Really, I have to say that by far the best thing about writing this blog has been the connections I have made with people. There's been lots of media commentary on the power of the internet and how it's changing how we communicate and create interpersonal relationships, about how we're losing our ability to connect face-to-face, or that we are firing off thoughts at warp speed. And while I think it's grand when I get an actual hand-written note in the mail along with the pile of bills, I also count myself lucky to have been able to connect with people from all over the world who love Argentina via the power of technology.
I get emails from people who have traveled to Argentina, lived in Argentina, are living there now, are Argentinean and have either married someone from elsewhere and moved away, or moved away as kids, or are just happy to see their culture celebrated. So many have shared with me that finding a certain recipe here triggers long-forgotten memories that somehow surround food. I get emails requesting travel recommendations, where to find a certain product, lots of recipe requests, and many that share special memories of Argentina. (Not to mention the incredible bloggers I've connected with!)
Some people who write even become friends! Like Jim in Texas, who backpacked through Argentina in the 1970s for over a year, and sentme pdfs of his amazing journal, which contained detailed accounts of the mate drinking ritual. (If you're reading this, you really need to publish it as a book, ok?) Jim invited us to a friend's fabulous party for 'Lights in the Heights' when we were in Houston. Or Larry, a photographer who sent me his wonderful photos of people and markets in Buenos Aires and has become my favorite companion to check out markets with.
I really want to let readers know that getting their emails means so much to me (and I try to respond to all of them). I love the recipe requests, even when it means some detective work, and I especially love hearing your travel stories and memories. I am so honored that my little old blog helps you remember wonderful things or transports you to Argentina.
Today's recipe was requested by Rachel, who served a church mission in Argentina. She also met her husband there, so they have many happy memories of the time they spent together. She has been craving this Milanesa de Soja, which was a new recipe for me. Rachel wrote "I wish I had all the money in the world to return at least two or three times a year to visit and relish in the beauty of my home away from home!"
For you, Rachel, may you relish this yummy recipe!
Milanesa de Soja
Breaded Soy Schnitzel
Milanesa is a common dish in Argentina, a thin beef cutlet breaded and fried, usually alongside french fries and a green salad, and always a slice of lemon. This version is vegetarian, and might be nice with the addition of fresh herbs, like thyme or even toasted pine nuts. Some people roll the dough out and cut into rounds using a biscuit cutter, I chose to shape mine by hand, to give it the look of a 'real' cutlet.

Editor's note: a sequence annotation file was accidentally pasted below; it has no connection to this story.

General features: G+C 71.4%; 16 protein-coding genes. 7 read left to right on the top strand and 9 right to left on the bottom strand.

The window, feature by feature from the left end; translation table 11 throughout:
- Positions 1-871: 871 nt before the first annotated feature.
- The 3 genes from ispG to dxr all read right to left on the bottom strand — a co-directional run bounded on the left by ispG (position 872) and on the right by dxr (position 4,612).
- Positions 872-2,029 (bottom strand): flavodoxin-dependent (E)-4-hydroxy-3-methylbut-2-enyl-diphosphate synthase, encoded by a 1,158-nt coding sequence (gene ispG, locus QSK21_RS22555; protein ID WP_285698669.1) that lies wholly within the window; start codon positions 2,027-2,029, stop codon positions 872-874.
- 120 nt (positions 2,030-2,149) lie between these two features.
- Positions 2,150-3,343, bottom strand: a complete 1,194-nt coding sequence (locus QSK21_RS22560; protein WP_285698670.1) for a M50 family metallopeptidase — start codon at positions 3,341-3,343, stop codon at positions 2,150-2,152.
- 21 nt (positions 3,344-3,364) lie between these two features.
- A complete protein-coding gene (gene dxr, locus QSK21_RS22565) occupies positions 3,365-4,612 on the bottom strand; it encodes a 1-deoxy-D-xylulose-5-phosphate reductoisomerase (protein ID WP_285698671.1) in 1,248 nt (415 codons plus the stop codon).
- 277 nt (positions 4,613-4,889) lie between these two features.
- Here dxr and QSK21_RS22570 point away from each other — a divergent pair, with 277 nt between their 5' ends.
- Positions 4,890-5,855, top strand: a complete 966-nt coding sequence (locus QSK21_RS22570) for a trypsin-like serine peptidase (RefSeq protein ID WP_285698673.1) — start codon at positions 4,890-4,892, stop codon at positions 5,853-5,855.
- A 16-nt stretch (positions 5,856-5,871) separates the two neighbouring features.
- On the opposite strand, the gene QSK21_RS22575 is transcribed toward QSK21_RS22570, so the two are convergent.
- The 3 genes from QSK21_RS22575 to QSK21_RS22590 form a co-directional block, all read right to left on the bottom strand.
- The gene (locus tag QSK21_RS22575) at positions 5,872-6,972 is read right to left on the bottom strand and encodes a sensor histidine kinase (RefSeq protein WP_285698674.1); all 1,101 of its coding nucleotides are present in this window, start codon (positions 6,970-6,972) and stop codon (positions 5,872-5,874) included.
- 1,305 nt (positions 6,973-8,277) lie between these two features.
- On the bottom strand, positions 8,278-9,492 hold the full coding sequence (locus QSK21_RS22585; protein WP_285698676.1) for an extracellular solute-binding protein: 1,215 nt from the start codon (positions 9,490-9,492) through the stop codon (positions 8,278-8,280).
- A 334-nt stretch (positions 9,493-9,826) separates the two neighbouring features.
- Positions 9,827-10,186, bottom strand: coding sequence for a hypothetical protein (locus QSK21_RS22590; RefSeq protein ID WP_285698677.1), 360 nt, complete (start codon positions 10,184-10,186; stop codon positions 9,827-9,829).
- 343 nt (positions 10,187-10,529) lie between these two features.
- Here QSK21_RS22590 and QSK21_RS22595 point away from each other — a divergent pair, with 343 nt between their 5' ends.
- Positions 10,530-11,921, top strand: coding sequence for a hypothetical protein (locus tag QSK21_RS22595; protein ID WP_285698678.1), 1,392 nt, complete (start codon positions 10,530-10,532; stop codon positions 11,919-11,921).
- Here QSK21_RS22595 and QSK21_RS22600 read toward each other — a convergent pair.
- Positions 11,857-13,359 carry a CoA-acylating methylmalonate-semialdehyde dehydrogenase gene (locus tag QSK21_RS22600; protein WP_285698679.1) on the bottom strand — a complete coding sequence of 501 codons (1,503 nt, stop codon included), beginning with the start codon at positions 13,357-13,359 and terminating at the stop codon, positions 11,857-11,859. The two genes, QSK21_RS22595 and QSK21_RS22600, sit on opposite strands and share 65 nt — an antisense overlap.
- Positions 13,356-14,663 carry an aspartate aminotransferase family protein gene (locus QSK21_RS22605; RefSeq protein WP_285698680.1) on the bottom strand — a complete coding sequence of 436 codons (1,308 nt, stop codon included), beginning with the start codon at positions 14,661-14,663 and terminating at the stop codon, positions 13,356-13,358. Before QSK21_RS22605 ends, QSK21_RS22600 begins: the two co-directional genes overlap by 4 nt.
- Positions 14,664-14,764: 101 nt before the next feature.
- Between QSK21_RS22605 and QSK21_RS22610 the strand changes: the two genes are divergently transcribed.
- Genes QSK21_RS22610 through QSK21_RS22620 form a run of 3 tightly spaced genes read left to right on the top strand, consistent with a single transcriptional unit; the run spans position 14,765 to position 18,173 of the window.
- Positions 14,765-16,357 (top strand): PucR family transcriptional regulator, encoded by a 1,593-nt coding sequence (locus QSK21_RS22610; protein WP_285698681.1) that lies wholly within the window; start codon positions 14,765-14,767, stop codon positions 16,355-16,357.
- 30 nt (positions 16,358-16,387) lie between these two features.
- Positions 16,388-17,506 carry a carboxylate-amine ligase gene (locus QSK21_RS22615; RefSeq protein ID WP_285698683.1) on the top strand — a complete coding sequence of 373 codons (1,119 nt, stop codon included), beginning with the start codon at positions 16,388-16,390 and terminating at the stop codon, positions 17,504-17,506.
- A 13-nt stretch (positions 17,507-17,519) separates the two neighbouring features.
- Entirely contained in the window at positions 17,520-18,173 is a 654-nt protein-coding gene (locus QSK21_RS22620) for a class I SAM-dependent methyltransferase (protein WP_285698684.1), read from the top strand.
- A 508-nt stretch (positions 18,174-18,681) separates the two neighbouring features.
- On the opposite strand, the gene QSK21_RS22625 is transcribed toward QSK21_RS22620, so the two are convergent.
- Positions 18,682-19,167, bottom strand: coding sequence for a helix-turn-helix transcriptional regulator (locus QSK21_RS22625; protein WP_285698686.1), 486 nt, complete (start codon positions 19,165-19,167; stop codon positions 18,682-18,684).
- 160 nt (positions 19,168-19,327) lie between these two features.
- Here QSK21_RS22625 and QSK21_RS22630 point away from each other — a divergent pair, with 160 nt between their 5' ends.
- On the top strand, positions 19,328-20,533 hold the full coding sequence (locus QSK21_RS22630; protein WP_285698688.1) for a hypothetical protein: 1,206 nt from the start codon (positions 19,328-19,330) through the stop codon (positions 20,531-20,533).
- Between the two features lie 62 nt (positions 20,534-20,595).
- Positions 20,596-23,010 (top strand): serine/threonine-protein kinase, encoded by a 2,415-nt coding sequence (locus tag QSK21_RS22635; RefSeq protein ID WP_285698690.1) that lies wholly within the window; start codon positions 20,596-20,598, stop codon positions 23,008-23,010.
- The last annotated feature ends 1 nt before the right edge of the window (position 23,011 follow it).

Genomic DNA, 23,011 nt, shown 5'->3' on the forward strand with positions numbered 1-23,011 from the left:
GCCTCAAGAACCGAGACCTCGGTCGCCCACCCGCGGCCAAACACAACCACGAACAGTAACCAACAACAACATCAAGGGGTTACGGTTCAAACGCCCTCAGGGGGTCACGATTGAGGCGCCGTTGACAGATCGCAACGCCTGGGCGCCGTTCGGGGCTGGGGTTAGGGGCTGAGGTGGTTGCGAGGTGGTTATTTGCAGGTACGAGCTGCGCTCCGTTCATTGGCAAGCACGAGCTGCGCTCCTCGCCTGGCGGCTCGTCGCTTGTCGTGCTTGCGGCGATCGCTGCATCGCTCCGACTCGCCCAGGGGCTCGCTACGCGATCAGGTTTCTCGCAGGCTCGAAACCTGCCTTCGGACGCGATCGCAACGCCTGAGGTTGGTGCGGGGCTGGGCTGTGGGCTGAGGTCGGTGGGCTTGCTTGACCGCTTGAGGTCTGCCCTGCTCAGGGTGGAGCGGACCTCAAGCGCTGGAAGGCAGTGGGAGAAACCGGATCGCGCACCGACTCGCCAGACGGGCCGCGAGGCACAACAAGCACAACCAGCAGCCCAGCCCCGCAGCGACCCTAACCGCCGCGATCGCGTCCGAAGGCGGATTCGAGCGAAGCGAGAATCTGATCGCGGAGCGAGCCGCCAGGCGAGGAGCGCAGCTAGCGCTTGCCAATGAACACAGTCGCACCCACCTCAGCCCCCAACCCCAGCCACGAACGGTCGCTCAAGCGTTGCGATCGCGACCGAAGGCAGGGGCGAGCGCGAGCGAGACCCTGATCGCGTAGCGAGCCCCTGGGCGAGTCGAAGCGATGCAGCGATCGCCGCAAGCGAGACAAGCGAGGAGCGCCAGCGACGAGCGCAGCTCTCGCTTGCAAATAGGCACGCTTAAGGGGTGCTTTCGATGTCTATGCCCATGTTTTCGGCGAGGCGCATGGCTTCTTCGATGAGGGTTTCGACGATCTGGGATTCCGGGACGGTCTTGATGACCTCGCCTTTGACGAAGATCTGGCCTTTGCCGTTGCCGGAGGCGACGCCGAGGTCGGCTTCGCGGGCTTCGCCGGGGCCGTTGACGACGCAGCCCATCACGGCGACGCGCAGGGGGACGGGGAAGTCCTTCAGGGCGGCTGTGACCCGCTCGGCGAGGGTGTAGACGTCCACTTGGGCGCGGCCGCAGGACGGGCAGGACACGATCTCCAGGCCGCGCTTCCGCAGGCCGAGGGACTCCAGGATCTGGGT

I served mine with a green salad and roasted sweet potatoes from The Cooking Adventures of Chef Paz. One note about cooking the milanesas--it helps the flavor if the frying oil is pretty hot. That way the breading instantly forms a nice crust, rather than having the oil soaking into the patty, which is not so tasty.
2 cups soy flour
1 cup whole wheat flour
1/3 cup wheat germ
3 tablespoons parsley
2 tablespoons olive oil
1 small onion, chopped
2 cloves garlic, minced
2 teaspoons salt
pepper to taste
1/2 cup milk
2 tablespoons olive oil (again)
2 tablespoons water, as needed
oil for frying
In a medium bowl, mix together the soy flour, the whole wheat flour, wheat germ, 1 teaspoon of the salt, pepper, and parsley. Heat the olive oil in a medium skillet over medium heat, add the onions and garlic and saute until translucent, about 5 minutes. Add the other teaspoon of salt to the onion/garlic mixture.
When cooked, add the onion to the flour mixture and stir to combine. In a small bowl, beat 2 of the eggs, milk and olive oil together. Add to the flour mixture and combine until a sticky dough is formed. If needed, add the water for moisture. the dough will be lumpy but together. Refrigerate for up to 1 hour.
Form the dough into milanesa patties with your hands. Beat the third egg in a bowl, and set out a pile of bread crumbs on a plate. Heat the oil (about 1/2 inch) in the skillet you will use for frying over medium-high heat. To bread, dip each patty on both sides in the egg, and then coat in bread crumbs.
Place the milanesa into the hot frying pan, and let cook until a golden crust forms, about 2 minutes. Flip using a spatula and do the same for the other side. Serve very hot with a slice of lemon.
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